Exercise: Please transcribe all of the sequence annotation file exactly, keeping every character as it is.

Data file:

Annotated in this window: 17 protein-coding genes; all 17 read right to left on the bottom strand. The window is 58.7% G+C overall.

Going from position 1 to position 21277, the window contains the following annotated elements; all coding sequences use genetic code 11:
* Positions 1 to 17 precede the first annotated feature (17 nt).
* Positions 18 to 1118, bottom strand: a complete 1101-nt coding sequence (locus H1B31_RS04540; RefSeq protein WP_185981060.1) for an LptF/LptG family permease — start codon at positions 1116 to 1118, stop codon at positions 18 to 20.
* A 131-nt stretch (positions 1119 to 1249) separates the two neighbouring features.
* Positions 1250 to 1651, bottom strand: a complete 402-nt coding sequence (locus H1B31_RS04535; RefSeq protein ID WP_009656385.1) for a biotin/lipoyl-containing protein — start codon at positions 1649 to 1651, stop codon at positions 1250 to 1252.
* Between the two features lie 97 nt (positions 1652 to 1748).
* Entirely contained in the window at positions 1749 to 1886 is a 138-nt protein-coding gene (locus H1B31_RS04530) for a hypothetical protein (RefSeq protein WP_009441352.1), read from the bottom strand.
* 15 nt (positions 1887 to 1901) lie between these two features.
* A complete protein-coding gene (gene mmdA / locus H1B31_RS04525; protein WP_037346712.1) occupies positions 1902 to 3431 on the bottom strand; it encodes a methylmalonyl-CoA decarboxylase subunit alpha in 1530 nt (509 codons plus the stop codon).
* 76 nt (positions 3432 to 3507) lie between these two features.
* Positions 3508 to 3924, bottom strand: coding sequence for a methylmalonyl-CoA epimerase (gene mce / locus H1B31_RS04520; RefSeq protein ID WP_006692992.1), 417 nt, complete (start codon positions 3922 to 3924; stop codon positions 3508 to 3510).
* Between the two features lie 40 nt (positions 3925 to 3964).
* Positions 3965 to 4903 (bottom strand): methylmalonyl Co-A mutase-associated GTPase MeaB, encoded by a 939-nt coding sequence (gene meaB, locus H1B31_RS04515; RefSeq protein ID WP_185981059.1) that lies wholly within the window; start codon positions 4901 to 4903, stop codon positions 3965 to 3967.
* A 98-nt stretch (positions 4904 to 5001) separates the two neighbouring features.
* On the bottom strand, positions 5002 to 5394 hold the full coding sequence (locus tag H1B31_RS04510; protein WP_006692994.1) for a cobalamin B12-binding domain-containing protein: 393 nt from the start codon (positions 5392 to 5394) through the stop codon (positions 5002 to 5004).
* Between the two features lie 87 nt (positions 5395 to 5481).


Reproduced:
Annotated in this window: 17 protein-coding genes; all 17 read right to left on the bottom strand. The window is 58.7% G+C overall.

Going from position 1 to position 21277, the window contains the following annotated elements; all coding sequences use genetic code 11:
* Positions 1 to 17 precede the first annotated feature (17 nt).
* Positions 18 to 1118, bottom strand: a complete 1101-nt coding sequence (locus H1B31_RS04540; RefSeq protein WP_185981060.1) for an LptF/LptG family permease — start codon at positions 1116 to 1118, stop codon at positions 18 to 20.
* A 131-nt stretch (positions 1119 to 1249) separates the two neighbouring features.
* Positions 1250 to 1651, bottom strand: a complete 402-nt coding sequence (locus H1B31_RS04535; RefSeq protein ID WP_009656385.1) for a biotin/lipoyl-containing protein — start codon at positions 1649 to 1651, stop codon at positions 1250 to 1252.
* Between the two features lie 97 nt (positions 1652 to 1748).
* Entirely contained in the window at positions 1749 to 1886 is a 138-nt protein-coding gene (locus H1B31_RS04530) for a hypothetical protein (RefSeq protein WP_009441352.1), read from the bottom strand.
* 15 nt (positions 1887 to 1901) lie between these two features.
* A complete protein-coding gene (gene mmdA / locus H1B31_RS04525; protein WP_037346712.1) occupies positions 1902 to 3431 on the bottom strand; it encodes a methylmalonyl-CoA decarboxylase subunit alpha in 1530 nt (509 codons plus the stop codon).
* 76 nt (positions 3432 to 3507) lie between these two features.
* Positions 3508 to 3924, bottom strand: coding sequence for a methylmalonyl-CoA epimerase (gene mce / locus H1B31_RS04520; RefSeq protein ID WP_006692992.1), 417 nt, complete (start codon positions 3922 to 3924; stop codon positions 3508 to 3510).
* Between the two features lie 40 nt (positions 3925 to 3964).
* Positions 3965 to 4903 (bottom strand): methylmalonyl Co-A mutase-associated GTPase MeaB, encoded by a 939-nt coding sequence (gene meaB, locus H1B31_RS04515; RefSeq protein ID WP_185981059.1) that lies wholly within the window; start codon positions 4901 to 4903, stop codon positions 3965 to 3967.
* A 98-nt stretch (positions 4904 to 5001) separates the two neighbouring features.
* On the bottom strand, positions 5002 to 5394 hold the full coding sequence (locus tag H1B31_RS04510; protein WP_006692994.1) for a cobalamin B12-binding domain-containing protein: 393 nt from the start codon (positions 5392 to 5394) through the stop codon (positions 5002 to 5004).
* Between the two features lie 87 nt (positions 5395 to 5481).